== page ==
n The Federalist No. 43, James Madison explained the need for a "federal district," sub*ject to Congress's exclusive jurisdiction and sep*arate from the territory, and authority, of any single state:
The indispensable necessity of compleat authority at the seat of Government car*ries its own evidence with it. It is a power exercised by every Legislature of the Union, I might say of the world, by virtue of its general supremacy. Without it, not only the public authority might be insult*ed and its proceedings be interrupted, with impunity; but a dependence of the members of the general Government, on the State comprehending the seat of the Government for protection in the exercise of their duty, might bring on the national councils an imputation of awe or influence, equally dishonorable to the Government, and dissatisfactory to the other members of the confederacy.
Madison's concerns about insults to the "public authority" were not speculative. In June 1783, several hundred unpaid and angry Conti*nental soldiers had marched on Philadelphia, menacing Congress in Independence Hall itself. Pennsylvania refused all requests for assistance and, after two days, Congress adjourned. Its Members fled into New Jersey.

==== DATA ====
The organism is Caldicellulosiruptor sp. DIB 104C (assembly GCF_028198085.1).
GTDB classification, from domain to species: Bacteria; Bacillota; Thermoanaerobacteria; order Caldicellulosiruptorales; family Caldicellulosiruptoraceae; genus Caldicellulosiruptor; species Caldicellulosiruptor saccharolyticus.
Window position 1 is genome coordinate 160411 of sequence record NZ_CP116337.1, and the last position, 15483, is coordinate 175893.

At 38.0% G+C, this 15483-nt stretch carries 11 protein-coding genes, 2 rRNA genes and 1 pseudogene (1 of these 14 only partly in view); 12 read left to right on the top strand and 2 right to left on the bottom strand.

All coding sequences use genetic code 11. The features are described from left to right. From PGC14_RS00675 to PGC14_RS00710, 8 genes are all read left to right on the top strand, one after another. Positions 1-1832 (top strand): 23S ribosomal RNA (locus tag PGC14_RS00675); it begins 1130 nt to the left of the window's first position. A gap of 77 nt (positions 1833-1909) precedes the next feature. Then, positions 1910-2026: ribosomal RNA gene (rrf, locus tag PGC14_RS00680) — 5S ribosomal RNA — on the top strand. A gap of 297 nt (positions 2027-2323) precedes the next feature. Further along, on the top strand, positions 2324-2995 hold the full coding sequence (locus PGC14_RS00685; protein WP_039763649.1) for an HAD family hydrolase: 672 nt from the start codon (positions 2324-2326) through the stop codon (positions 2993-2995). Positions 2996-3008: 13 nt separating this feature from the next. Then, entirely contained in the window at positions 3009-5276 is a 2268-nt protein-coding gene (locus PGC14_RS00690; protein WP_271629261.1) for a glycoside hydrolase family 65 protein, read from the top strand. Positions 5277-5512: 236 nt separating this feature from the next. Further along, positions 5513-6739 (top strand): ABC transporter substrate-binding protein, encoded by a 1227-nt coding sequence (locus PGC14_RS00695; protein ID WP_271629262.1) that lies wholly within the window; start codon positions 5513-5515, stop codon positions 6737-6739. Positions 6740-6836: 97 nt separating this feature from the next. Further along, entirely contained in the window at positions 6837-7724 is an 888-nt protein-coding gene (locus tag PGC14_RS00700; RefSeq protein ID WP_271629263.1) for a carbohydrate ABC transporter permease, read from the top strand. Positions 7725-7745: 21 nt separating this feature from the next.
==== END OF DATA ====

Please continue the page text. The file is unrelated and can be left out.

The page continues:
The incident made a lasting impression. The Framers referenced it over and again in defend*ing their provision for a "federal town," which Anti-Federalists persisted in visualizing as a sink of corruption and a potential nursery for tyrants.
In fact, however, the need for a territo*ry in which the general government exercised full sovereignty, not beholden to any state, was probably inherent in the federal system itself.